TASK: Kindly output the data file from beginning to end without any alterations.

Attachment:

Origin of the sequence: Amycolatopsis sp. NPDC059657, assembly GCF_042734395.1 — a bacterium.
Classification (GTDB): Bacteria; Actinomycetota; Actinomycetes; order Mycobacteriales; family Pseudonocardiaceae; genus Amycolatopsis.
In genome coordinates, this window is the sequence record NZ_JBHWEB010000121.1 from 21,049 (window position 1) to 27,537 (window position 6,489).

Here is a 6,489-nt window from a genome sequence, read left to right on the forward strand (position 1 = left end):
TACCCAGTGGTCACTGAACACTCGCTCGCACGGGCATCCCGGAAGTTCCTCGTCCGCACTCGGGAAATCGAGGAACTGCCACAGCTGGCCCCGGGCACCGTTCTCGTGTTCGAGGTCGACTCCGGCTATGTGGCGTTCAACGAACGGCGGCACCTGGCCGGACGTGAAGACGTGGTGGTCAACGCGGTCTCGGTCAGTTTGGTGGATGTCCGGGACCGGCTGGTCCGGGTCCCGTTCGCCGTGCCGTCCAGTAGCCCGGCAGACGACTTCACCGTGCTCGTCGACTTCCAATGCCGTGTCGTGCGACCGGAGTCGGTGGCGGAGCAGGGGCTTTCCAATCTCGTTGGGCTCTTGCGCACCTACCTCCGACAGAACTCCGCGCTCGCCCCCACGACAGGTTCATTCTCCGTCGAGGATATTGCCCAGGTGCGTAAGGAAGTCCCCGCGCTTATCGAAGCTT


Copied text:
Origin of the sequence: Amycolatopsis sp. NPDC059657, assembly GCF_042734395.1 — a bacterium.
Classification (GTDB): Bacteria; Actinomycetota; Actinomycetes; order Mycobacteriales; family Pseudonocardiaceae; genus Amycolatopsis.
In genome coordinates, this window is the sequence record NZ_JBHWEB010000121.1 from 21,049 (window position 1) to 27,537 (window position 6,489).

Here is a 6,489-nt window from a genome sequence, read left to right on the forward strand (position 1 = left end):
TACCCAGTGGTCACTGAACACTCGCTCGCACGGGCATCCCGGAAGTTCCTCGTCCGCACTCGGGAAATCGAGGAACTGCCACAGCTGGCCCCGGGCACCGTTCTCGTGTTCGAGGTCGACTCCGGCTATGTGGCGTTCAACGAACGGCGGCACCTGGCCGGACGTGAAGACGTGGTGGTCAACGCGGTCTCGGTCAGTTTGGTGGATGTCCGGGACCGGCTGGTCCGGGTCCCGTTCGCCGTGCCGTCCAGTAGCCCGGCAGACGACTTCACCGTGCTCGTCGACTTCCAATGCCGTGTCGTGCGACCGGAGTCGGTGGCGGAGCAGGGGCTTTCCAATCTCGTTGGGCTCTTGCGCACCTACCTCCGACAGAACTCCGCGCTCGCCCCCACGACAGGTTCATTCTCCGTCGAGGATATTGCCCAGGTGCGTAAGGAAGTCCCCGCGCTTATCGAAGCTT